In a second aspect of the invention, a method for transmitting a frame synchronized message in a slotted-time communication system having a plurality of distributed user nodes and one or more control nodes includes receiving a reference marker in a local receiver of one of the plurality of distributed user nodes; timestamping the received reference marker with a local reception time; subsequently receiving a control node timing differential in the local receiver; correcting the local reception time by applying the control node timing differential and a local offset time; determining a start time for a system-wide return channel transmit frame using the corrected local reception time; and transmitting a remote user message during a preassigned period within the system-wide return channel transmit frame.
 The present invention has a number of features that distinguish it over conventional digital timing recovery and sharing schemes. For example, the timing recovery method of the present invention uses an independent non real-time message structure to provide realtime TDMA timing to receivers for use in deriving uplink frame and symbol timing. The accuracy of this novel approach is determined at least in part by the jitter, or pulse-to-pulse variation, in each of the local receiver clocks, and the resulting system accuracy is comparable to more costly GPS-based solutions.
 This timing sharing approach also allows several DVB transport streams to easily share timing among a common set of TDMA uplink channels, and further allows a DVB transport stream to be used to derive the precise TDMA timing, even when the data must traverse across multiple LANs and DVB multiplexers before being transmitted as part of the transport stream.
 Further, an asynchronous data source may be used to provide the system frame timing to many remote network sites, even across multiple transport streams, carriers, or satellites without the necessity of multiplexing and modulation equipment. In this approach, the modulated broadcast streams use a central clock timing to ensure symbol timing is shared evenly throughout the system, and the ability to share both symbol and frame timing is substantially independent of the asynchronous broadcast signal being received.
 In addition, the method and system of the present invention simplifies adding a large number of new uplink users who can share a set of TDMA channels by allowing some receivers on each of several transport streams to synchronize to the same uplink timing, because each of the transport streams has specific system symbol and frame timing information associated therewith which is sourced from a centralized clock and non real-time reference timing pulse.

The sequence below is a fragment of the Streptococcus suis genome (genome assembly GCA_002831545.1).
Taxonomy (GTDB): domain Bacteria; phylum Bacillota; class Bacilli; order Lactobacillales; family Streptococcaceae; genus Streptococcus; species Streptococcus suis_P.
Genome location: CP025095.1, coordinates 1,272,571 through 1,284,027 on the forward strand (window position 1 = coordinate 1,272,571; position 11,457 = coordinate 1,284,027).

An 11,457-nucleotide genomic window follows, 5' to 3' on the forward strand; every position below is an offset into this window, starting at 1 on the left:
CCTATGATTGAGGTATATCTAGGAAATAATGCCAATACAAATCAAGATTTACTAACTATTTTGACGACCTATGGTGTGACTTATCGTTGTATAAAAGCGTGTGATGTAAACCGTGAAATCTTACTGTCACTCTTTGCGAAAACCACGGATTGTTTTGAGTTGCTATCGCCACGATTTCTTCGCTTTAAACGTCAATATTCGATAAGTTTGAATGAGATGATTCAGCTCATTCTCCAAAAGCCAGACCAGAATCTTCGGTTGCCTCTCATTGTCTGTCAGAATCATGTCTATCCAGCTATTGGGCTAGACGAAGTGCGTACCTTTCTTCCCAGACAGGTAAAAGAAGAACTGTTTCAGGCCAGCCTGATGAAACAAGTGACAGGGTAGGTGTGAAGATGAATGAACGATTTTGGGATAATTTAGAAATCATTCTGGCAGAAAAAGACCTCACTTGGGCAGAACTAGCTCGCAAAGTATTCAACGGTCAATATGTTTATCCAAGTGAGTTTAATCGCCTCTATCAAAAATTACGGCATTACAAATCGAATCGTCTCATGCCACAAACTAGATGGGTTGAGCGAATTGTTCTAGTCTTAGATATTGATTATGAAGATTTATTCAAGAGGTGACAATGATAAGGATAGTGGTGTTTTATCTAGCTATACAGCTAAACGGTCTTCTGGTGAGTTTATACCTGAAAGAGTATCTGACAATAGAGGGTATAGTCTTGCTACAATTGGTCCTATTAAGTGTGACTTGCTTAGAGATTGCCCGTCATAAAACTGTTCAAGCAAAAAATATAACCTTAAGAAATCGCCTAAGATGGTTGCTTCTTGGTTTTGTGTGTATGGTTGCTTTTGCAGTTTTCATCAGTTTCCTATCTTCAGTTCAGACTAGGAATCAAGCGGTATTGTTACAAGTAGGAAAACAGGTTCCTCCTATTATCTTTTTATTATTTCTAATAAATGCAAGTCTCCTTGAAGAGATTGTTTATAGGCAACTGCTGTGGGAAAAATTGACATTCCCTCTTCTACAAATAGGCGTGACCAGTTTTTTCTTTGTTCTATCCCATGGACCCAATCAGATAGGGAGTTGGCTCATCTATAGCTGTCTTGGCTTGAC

Finally, the method and system of the present invention allow expansion to an (essentially) unlimited number of users on the same return channels, and allows these users to all use the same symbol and frame timing derived from different transport streams.
 These and other features and advantages of the present application will become more readily apparent from the detailed description given hereinafter. However, it should be understood that the detailed description and specific examples, while indicating a preferred embodiment of the invention, are given by way of illustration only, since various changes and modifications within the spirit and scope of the invention provided by this detailed description will become apparent to those skilled in the art.
 The features and advantages of the invention will be more readily understood upon consideration of the following detailed description of the invention, taken in conjunction with the accompanying drawings in which:
FIG. 1 depicts a conventional one-way satellite broadcast system;
FIG. 2 provides a representation of the two-way satellite communication system of the present invention;
FIG. 3 portrays the preferred protocol IP/DVB layering of the broadcast signal associated with a superframe message used in the present invention;
FIG. 4 provides a block diagram of the Return Channel Transceiver of the present invention;
FIG. 5 depicts the NOC Return Channel Equipment Interface; and
FIG. 6 shows the communication timing delays associated with the NOC broadcast to the remote users.
 A preferred embodiment of the method and system of providing TDMA system timing of the present invention is described below. Although described generally in terms of Hughes Network Systems' Two-Way DirecPC® for ease of discussion, the thrust of the communication timing sharing system and method of the present invention could be embodied in other forms with only slight variations as to the detailed implementation. It also will be obvious to skilled artisans in the relevant art that all features of the invention will not be described or shown in detail for the sake of brevity and clarity.
 An exemplary one-way conventional satellite broadcast system 100 is depicted in FIG. 1. The present invention is designed to control the burst timing of a group of return channels that share the same frame timing, as previously mentioned. For simplicity, this system is characterized in FIG. 2 as including one or more Network Operations Center (NOC) 210 (also commonly known as a “hub”, “outroute”, “control node”, “control station”, or “earth station”, etc.), at least one satellite 130 having uplink and downlink transponders, system time reference 240 which provides common symbol timing to each NOC 210 in the system, one or more (i.e., 1 to n) remote users 150 at a user node, each having a satellite receive and transmit capability provided by an associated transceiver 230. NOC 210 preferably provides access to the internet or an intranet through gateway 160. NOC inroute receiver 260 may be collocated with NOC 210, or may be separate from NOC 210.